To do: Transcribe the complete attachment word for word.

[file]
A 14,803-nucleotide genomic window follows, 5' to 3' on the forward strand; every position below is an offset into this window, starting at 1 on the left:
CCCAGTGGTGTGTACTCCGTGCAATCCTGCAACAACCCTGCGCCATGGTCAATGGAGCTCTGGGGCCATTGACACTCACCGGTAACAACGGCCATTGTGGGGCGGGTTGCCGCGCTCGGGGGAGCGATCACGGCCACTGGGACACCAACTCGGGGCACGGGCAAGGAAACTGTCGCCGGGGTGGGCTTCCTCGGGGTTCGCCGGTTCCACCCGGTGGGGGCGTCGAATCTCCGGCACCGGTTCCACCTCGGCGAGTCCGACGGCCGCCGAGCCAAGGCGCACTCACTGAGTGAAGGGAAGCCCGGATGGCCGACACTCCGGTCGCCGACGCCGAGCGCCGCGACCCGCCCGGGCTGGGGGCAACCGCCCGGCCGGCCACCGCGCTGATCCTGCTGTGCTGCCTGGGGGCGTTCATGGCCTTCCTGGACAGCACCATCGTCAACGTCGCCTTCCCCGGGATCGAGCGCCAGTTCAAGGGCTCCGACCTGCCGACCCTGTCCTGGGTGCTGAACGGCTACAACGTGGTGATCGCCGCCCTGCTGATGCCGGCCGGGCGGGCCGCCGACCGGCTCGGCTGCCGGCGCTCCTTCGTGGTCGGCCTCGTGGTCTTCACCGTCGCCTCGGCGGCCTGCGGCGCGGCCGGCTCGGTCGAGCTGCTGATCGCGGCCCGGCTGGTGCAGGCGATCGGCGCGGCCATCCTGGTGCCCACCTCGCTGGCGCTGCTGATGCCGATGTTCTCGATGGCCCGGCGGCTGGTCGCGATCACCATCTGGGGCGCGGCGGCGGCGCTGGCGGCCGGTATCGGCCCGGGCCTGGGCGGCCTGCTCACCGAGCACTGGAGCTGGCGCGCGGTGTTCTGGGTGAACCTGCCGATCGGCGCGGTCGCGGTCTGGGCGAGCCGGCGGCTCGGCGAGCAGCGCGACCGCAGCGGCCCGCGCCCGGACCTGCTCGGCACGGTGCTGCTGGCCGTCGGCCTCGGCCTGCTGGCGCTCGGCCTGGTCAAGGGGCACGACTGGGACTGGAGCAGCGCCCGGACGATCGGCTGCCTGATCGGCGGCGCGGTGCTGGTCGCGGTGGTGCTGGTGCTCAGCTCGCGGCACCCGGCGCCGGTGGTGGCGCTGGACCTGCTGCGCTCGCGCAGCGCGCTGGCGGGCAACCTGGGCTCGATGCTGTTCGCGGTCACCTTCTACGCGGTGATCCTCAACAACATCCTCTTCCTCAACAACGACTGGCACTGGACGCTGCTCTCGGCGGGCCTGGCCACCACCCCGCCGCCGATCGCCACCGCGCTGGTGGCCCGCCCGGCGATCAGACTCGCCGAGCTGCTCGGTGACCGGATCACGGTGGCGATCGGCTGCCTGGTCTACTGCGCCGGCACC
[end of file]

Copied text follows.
A 14,803-nucleotide genomic window follows, 5' to 3' on the forward strand; every position below is an offset into this window, starting at 1 on the left:
CCCAGTGGTGTGTACTCCGTGCAATCCTGCAACAACCCTGCGCCATGGTCAATGGAGCTCTGGGGCCATTGACACTCACCGGTAACAACGGCCATTGTGGGGCGGGTTGCCGCGCTCGGGGGAGCGATCACGGCCACTGGGACACCAACTCGGGGCACGGGCAAGGAAACTGTCGCCGGGGTGGGCTTCCTCGGGGTTCGCCGGTTCCACCCGGTGGGGGCGTCGAATCTCCGGCACCGGTTCCACCTCGGCGAGTCCGACGGCCGCCGAGCCAAGGCGCACTCACTGAGTGAAGGGAAGCCCGGATGGCCGACACTCCGGTCGCCGACGCCGAGCGCCGCGACCCGCCCGGGCTGGGGGCAACCGCCCGGCCGGCCACCGCGCTGATCCTGCTGTGCTGCCTGGGGGCGTTCATGGCCTTCCTGGACAGCACCATCGTCAACGTCGCCTTCCCCGGGATCGAGCGCCAGTTCAAGGGCTCCGACCTGCCGACCCTGTCCTGGGTGCTGAACGGCTACAACGTGGTGATCGCCGCCCTGCTGATGCCGGCCGGGCGGGCCGCCGACCGGCTCGGCTGCCGGCGCTCCTTCGTGGTCGGCCTCGTGGTCTTCACCGTCGCCTCGGCGGCCTGCGGCGCGGCCGGCTCGGTCGAGCTGCTGATCGCGGCCCGGCTGGTGCAGGCGATCGGCGCGGCCATCCTGGTGCCCACCTCGCTGGCGCTGCTGATGCCGATGTTCTCGATGGCCCGGCGGCTGGTCGCGATCACCATCTGGGGCGCGGCGGCGGCGCTGGCGGCCGGTATCGGCCCGGGCCTGGGCGGCCTGCTCACCGAGCACTGGAGCTGGCGCGCGGTGTTCTGGGTGAACCTGCCGATCGGCGCGGTCGCGGTCTGGGCGAGCCGGCGGCTCGGCGAGCAGCGCGACCGCAGCGGCCCGCGCCCGGACCTGCTCGGCACGGTGCTGCTGGCCGTCGGCCTCGGCCTGCTGGCGCTCGGCCTGGTCAAGGGGCACGACTGGGACTGGAGCAGCGCCCGGACGATCGGCTGCCTGATCGGCGGCGCGGTGCTGGTCGCGGTGGTGCTGGTGCTCAGCTCGCGGCACCCGGCGCCGGTGGTGGCGCTGGACCTGCTGCGCTCGCGCAGCGCGCTGGCGGGCAACCTGGGCTCGATGCTGTTCGCGGTCACCTTCTACGCGGTGATCCTCAACAACATCCTCTTCCTCAACAACGACTGGCACTGGACGCTGCTCTCGGCGGGCCTGGCCACCACCCCGCCGCCGATCGCCACCGCGCTGGTGGCCCGCCCGGCGATCAGACTCGCCGAGCTGCTCGGTGACCGGATCACGGTGGCGATCGGCTGCCTGGTCTACTGCGCCGGCACC